and one of the finest specimens of the gilded youth
of Petersburg. I made his acquaintance in Tver when
I was there on official business, and he came there
for the levy of recruits. Fearfully rich, handsome,
great connections, an aide-de-camp, and with all
that a very nice, good-natured fellow. But he's more
than simply a good-natured fellow, as I've found out
here--he's a cultivated man, too, and very
intelligent; he's a man who'll make his mark."
and was dumb.
turned up here soon after you'd gone, and as I can
see, he's over head and ears in love with Kitty, and
you know that her mother..."
but I know nothing," said Levin, frowning gloomily.
And immediately he recollected his brother Nikolay
and how hateful he was to have been able to forget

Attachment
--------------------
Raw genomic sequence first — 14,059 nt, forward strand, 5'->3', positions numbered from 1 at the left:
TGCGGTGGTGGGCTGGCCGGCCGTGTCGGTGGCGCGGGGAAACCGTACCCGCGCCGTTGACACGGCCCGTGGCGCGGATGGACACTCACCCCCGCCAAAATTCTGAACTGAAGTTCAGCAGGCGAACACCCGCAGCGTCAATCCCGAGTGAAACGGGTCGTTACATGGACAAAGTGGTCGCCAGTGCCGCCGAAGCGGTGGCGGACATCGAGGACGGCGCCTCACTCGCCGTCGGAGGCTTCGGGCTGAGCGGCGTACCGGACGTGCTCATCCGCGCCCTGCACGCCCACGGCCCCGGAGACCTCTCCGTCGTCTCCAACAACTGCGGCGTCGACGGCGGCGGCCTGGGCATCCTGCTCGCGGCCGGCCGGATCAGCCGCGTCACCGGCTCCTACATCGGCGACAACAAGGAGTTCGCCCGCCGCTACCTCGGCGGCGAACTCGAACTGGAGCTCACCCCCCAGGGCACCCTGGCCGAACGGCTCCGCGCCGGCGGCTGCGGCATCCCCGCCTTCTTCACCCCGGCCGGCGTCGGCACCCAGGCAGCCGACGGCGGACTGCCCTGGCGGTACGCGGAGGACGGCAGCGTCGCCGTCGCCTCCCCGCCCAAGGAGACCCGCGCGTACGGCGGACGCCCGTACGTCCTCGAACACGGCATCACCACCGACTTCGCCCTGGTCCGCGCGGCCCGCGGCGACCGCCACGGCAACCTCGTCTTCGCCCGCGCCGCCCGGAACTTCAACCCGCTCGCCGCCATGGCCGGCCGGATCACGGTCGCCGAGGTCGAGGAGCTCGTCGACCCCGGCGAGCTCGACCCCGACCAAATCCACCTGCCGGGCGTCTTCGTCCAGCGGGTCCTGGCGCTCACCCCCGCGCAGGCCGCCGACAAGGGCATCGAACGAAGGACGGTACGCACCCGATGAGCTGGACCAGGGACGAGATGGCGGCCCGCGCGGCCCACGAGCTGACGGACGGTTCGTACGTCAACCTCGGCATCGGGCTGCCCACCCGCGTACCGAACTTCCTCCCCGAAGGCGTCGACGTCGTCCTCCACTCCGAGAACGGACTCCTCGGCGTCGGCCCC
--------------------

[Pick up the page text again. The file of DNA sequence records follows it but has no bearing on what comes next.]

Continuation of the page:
"You wait a
bit, wait a bit," said Stepan Arkadyevitch, smiling
and touching his hand. "I've told you what I know,
and I repeat that in this delicate and tender
matter, as far as one can conjecture, I believe the
chances are in your favor."
back in his chair; his face was pale.
"But I would
advise you to settle the thing as soon as may be,"
pursued Oblonsky, filling up his glass.
I can't drink any more," said Levin, pushing away
his glass. "I shall be drunk.... Come, tell me how
are you getting on?" he went on, obviously anxious
to change the conversation.
more: in any case I advise you to settle the
question soon. Tonight I don't advise you to speak,"
said Stepan Arkadyevitch. "Go round tomorrow
morning, make an offer in due form, and God bless
"Oh, do you
still think of coming to me for some shooting?
Come next spring, do," said Levin.
Now his whole
soul was full of remorse that he had begun this
conversation with Stepan Arkadyevitch. A feeling
such as his was profaned by talk of the rivalry of
some Petersburg officer, of the suppositions and the
counsels of Stepan Arkadyevitch.
Arkadyevitch smiled. He knew what was passing in